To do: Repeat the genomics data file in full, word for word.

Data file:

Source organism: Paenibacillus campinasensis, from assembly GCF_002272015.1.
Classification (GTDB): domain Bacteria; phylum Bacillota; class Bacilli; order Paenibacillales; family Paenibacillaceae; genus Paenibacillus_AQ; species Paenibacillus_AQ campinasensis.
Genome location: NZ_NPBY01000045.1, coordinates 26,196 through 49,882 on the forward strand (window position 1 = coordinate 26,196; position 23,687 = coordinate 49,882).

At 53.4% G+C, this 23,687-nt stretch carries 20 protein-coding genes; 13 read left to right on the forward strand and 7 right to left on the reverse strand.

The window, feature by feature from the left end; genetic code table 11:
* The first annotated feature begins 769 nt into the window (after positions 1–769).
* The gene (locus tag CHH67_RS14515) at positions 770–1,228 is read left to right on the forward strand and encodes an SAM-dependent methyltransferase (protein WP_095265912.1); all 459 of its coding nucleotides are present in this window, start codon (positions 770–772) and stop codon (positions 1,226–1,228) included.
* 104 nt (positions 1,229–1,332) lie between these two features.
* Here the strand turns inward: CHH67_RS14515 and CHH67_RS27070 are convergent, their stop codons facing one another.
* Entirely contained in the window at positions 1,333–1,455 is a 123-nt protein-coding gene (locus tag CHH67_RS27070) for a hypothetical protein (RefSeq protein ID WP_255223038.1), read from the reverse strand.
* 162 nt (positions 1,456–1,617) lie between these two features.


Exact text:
Source organism: Paenibacillus campinasensis, from assembly GCF_002272015.1.
Classification (GTDB): domain Bacteria; phylum Bacillota; class Bacilli; order Paenibacillales; family Paenibacillaceae; genus Paenibacillus_AQ; species Paenibacillus_AQ campinasensis.
Genome location: NZ_NPBY01000045.1, coordinates 26,196 through 49,882 on the forward strand (window position 1 = coordinate 26,196; position 23,687 = coordinate 49,882).

At 53.4% G+C, this 23,687-nt stretch carries 20 protein-coding genes; 13 read left to right on the forward strand and 7 right to left on the reverse strand.

The window, feature by feature from the left end; genetic code table 11:
* The first annotated feature begins 769 nt into the window (after positions 1–769).
* The gene (locus tag CHH67_RS14515) at positions 770–1,228 is read left to right on the forward strand and encodes an SAM-dependent methyltransferase (protein WP_095265912.1); all 459 of its coding nucleotides are present in this window, start codon (positions 770–772) and stop codon (positions 1,226–1,228) included.
* 104 nt (positions 1,229–1,332) lie between these two features.
* Here the strand turns inward: CHH67_RS14515 and CHH67_RS27070 are convergent, their stop codons facing one another.
* Entirely contained in the window at positions 1,333–1,455 is a 123-nt protein-coding gene (locus tag CHH67_RS27070) for a hypothetical protein (RefSeq protein ID WP_255223038.1), read from the reverse strand.
* 162 nt (positions 1,456–1,617) lie between these two features.